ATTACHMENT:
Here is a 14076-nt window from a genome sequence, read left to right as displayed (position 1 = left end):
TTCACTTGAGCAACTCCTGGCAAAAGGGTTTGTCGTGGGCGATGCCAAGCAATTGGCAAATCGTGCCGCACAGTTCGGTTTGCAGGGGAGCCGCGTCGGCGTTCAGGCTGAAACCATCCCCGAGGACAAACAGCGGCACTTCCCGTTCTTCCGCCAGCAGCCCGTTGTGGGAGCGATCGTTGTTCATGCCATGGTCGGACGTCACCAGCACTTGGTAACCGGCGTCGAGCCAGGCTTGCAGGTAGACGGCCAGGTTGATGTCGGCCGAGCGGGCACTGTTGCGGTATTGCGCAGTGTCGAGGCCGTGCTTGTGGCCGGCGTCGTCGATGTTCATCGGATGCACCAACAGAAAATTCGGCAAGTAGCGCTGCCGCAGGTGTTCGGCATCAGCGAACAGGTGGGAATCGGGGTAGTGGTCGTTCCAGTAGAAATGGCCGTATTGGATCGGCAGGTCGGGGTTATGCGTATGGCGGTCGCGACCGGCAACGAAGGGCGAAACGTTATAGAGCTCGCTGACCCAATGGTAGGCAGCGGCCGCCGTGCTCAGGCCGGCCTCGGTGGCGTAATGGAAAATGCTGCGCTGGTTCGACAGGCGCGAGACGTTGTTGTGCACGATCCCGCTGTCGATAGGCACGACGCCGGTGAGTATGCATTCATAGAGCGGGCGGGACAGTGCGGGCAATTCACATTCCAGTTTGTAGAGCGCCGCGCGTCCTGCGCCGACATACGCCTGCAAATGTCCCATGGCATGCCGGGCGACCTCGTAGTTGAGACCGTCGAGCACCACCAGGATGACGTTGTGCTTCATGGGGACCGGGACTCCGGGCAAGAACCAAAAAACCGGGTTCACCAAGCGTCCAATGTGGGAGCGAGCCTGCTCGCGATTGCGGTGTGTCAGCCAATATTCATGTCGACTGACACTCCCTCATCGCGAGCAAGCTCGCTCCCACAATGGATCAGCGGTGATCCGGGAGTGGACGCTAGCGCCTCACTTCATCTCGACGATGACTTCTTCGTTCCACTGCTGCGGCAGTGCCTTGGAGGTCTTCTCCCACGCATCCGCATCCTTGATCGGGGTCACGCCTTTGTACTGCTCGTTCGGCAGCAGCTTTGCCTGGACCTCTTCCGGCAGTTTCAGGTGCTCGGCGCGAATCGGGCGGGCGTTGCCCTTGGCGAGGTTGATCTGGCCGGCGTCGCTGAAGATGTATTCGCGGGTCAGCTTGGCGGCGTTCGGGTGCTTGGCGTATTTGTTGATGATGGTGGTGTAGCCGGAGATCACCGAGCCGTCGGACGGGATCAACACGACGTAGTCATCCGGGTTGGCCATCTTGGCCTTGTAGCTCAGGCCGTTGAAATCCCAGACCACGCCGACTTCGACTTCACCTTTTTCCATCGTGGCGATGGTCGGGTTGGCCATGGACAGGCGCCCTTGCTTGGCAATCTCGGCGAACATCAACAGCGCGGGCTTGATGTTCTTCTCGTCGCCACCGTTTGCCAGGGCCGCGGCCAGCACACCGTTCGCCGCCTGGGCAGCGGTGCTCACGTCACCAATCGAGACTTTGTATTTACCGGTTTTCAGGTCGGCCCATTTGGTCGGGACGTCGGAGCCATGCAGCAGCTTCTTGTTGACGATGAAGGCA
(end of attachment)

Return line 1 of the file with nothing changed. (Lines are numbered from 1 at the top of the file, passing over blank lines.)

Here is a 14076-nt window from a genome sequence, read left to right as displayed (position 1 = left end):